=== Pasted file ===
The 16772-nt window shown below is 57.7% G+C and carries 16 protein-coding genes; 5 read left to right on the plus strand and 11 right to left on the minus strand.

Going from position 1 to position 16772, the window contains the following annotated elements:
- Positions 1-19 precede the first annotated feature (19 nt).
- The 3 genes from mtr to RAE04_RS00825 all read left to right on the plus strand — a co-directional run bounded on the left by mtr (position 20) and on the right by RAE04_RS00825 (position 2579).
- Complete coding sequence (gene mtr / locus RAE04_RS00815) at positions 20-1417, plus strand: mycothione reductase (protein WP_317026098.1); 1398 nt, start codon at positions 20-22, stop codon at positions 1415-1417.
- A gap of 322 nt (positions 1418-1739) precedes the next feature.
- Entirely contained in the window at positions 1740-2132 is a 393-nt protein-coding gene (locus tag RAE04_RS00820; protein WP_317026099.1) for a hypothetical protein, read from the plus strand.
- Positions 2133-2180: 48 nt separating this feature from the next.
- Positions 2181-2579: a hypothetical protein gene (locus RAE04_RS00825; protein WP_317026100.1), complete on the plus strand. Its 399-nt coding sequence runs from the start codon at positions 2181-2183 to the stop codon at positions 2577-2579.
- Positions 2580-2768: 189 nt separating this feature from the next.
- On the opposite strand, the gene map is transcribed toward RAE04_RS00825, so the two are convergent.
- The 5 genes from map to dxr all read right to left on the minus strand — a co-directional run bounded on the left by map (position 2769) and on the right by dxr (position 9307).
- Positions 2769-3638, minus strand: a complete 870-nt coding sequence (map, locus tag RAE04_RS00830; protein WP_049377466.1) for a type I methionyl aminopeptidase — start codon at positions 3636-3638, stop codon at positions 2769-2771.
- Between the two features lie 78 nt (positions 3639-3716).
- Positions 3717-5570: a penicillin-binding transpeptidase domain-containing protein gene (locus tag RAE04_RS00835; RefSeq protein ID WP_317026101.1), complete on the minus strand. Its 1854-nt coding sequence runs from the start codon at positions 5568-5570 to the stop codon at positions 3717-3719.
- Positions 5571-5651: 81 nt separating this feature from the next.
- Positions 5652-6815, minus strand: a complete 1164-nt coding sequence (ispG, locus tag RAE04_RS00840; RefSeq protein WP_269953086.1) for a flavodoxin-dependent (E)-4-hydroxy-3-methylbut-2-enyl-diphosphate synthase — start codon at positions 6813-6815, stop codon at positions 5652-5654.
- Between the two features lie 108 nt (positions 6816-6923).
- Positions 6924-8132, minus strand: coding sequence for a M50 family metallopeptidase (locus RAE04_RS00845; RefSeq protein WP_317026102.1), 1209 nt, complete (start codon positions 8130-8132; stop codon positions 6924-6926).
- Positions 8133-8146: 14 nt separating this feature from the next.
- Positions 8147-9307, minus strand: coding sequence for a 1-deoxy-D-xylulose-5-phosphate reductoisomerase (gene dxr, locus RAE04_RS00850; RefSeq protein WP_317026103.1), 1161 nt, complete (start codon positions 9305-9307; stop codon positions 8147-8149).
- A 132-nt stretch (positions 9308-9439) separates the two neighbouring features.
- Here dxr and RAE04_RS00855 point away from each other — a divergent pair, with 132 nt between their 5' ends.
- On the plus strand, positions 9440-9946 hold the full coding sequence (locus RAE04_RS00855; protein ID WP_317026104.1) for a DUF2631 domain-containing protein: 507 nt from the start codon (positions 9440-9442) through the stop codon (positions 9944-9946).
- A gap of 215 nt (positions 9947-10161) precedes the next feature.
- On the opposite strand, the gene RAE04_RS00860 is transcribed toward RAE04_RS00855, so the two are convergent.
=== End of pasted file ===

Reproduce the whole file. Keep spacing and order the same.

The 16772-nt window shown below is 57.7% G+C and carries 16 protein-coding genes; 5 read left to right on the plus strand and 11 right to left on the minus strand.

Going from position 1 to position 16772, the window contains the following annotated elements:
- Positions 1-19 precede the first annotated feature (19 nt).
- The 3 genes from mtr to RAE04_RS00825 all read left to right on the plus strand — a co-directional run bounded on the left by mtr (position 20) and on the right by RAE04_RS00825 (position 2579).
- Complete coding sequence (gene mtr / locus RAE04_RS00815) at positions 20-1417, plus strand: mycothione reductase (protein WP_317026098.1); 1398 nt, start codon at positions 20-22, stop codon at positions 1415-1417.
- A gap of 322 nt (positions 1418-1739) precedes the next feature.
- Entirely contained in the window at positions 1740-2132 is a 393-nt protein-coding gene (locus tag RAE04_RS00820; protein WP_317026099.1) for a hypothetical protein, read from the plus strand.
- Positions 2133-2180: 48 nt separating this feature from the next.
- Positions 2181-2579: a hypothetical protein gene (locus RAE04_RS00825; protein WP_317026100.1), complete on the plus strand. Its 399-nt coding sequence runs from the start codon at positions 2181-2183 to the stop codon at positions 2577-2579.
- Positions 2580-2768: 189 nt separating this feature from the next.
- On the opposite strand, the gene map is transcribed toward RAE04_RS00825, so the two are convergent.
- The 5 genes from map to dxr all read right to left on the minus strand — a co-directional run bounded on the left by map (position 2769) and on the right by dxr (position 9307).
- Positions 2769-3638, minus strand: a complete 870-nt coding sequence (map, locus tag RAE04_RS00830; protein WP_049377466.1) for a type I methionyl aminopeptidase — start codon at positions 3636-3638, stop codon at positions 2769-2771.
- Between the two features lie 78 nt (positions 3639-3716).
- Positions 3717-5570: a penicillin-binding transpeptidase domain-containing protein gene (locus tag RAE04_RS00835; RefSeq protein ID WP_317026101.1), complete on the minus strand. Its 1854-nt coding sequence runs from the start codon at positions 5568-5570 to the stop codon at positions 3717-3719.
- Positions 5571-5651: 81 nt separating this feature from the next.
- Positions 5652-6815, minus strand: a complete 1164-nt coding sequence (ispG, locus tag RAE04_RS00840; RefSeq protein WP_269953086.1) for a flavodoxin-dependent (E)-4-hydroxy-3-methylbut-2-enyl-diphosphate synthase — start codon at positions 6813-6815, stop codon at positions 5652-5654.
- Between the two features lie 108 nt (positions 6816-6923).
- Positions 6924-8132, minus strand: coding sequence for a M50 family metallopeptidase (locus RAE04_RS00845; RefSeq protein WP_317026102.1), 1209 nt, complete (start codon positions 8130-8132; stop codon positions 6924-6926).
- Positions 8133-8146: 14 nt separating this feature from the next.
- Positions 8147-9307, minus strand: coding sequence for a 1-deoxy-D-xylulose-5-phosphate reductoisomerase (gene dxr, locus RAE04_RS00850; RefSeq protein WP_317026103.1), 1161 nt, complete (start codon positions 9305-9307; stop codon positions 8147-8149).
- A 132-nt stretch (positions 9308-9439) separates the two neighbouring features.
- Here dxr and RAE04_RS00855 point away from each other — a divergent pair, with 132 nt between their 5' ends.
- On the plus strand, positions 9440-9946 hold the full coding sequence (locus RAE04_RS00855; protein ID WP_317026104.1) for a DUF2631 domain-containing protein: 507 nt from the start codon (positions 9440-9442) through the stop codon (positions 9944-9946).
- A gap of 215 nt (positions 9947-10161) precedes the next feature.
- On the opposite strand, the gene RAE04_RS00860 is transcribed toward RAE04_RS00855, so the two are convergent.